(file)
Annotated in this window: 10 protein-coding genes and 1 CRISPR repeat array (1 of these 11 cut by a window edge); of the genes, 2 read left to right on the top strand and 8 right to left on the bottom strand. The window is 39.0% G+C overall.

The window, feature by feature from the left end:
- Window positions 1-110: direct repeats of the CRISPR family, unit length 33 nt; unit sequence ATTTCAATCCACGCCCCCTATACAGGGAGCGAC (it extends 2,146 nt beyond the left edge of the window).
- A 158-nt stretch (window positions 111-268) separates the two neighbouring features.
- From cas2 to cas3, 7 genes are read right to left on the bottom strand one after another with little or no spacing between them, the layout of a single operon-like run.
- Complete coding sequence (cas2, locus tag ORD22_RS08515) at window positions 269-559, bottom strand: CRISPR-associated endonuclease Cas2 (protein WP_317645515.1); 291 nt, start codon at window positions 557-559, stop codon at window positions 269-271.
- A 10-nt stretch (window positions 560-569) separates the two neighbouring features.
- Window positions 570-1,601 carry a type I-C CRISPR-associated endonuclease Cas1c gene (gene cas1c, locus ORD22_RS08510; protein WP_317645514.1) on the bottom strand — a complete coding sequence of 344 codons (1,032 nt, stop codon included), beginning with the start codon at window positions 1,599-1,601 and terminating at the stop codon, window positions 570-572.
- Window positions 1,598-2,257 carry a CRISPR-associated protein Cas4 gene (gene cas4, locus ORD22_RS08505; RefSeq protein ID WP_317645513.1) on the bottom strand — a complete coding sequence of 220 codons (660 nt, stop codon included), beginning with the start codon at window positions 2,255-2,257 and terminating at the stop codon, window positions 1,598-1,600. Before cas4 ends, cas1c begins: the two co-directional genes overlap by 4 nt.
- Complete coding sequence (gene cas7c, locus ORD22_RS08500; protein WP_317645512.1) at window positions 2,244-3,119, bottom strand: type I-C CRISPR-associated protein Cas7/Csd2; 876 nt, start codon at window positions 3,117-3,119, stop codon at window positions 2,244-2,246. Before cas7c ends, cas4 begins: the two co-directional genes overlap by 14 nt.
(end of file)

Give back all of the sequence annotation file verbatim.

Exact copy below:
Annotated in this window: 10 protein-coding genes and 1 CRISPR repeat array (1 of these 11 cut by a window edge); of the genes, 2 read left to right on the top strand and 8 right to left on the bottom strand. The window is 39.0% G+C overall.

The window, feature by feature from the left end:
- Window positions 1-110: direct repeats of the CRISPR family, unit length 33 nt; unit sequence ATTTCAATCCACGCCCCCTATACAGGGAGCGAC (it extends 2,146 nt beyond the left edge of the window).
- A 158-nt stretch (window positions 111-268) separates the two neighbouring features.
- From cas2 to cas3, 7 genes are read right to left on the bottom strand one after another with little or no spacing between them, the layout of a single operon-like run.
- Complete coding sequence (cas2, locus tag ORD22_RS08515) at window positions 269-559, bottom strand: CRISPR-associated endonuclease Cas2 (protein WP_317645515.1); 291 nt, start codon at window positions 557-559, stop codon at window positions 269-271.
- A 10-nt stretch (window positions 560-569) separates the two neighbouring features.
- Window positions 570-1,601 carry a type I-C CRISPR-associated endonuclease Cas1c gene (gene cas1c, locus ORD22_RS08510; protein WP_317645514.1) on the bottom strand — a complete coding sequence of 344 codons (1,032 nt, stop codon included), beginning with the start codon at window positions 1,599-1,601 and terminating at the stop codon, window positions 570-572.
- Window positions 1,598-2,257 carry a CRISPR-associated protein Cas4 gene (gene cas4, locus ORD22_RS08505; RefSeq protein ID WP_317645513.1) on the bottom strand — a complete coding sequence of 220 codons (660 nt, stop codon included), beginning with the start codon at window positions 2,255-2,257 and terminating at the stop codon, window positions 1,598-1,600. Before cas4 ends, cas1c begins: the two co-directional genes overlap by 4 nt.
- Complete coding sequence (gene cas7c, locus ORD22_RS08500; protein WP_317645512.1) at window positions 2,244-3,119, bottom strand: type I-C CRISPR-associated protein Cas7/Csd2; 876 nt, start codon at window positions 3,117-3,119, stop codon at window positions 2,244-2,246. Before cas7c ends, cas4 begins: the two co-directional genes overlap by 14 nt.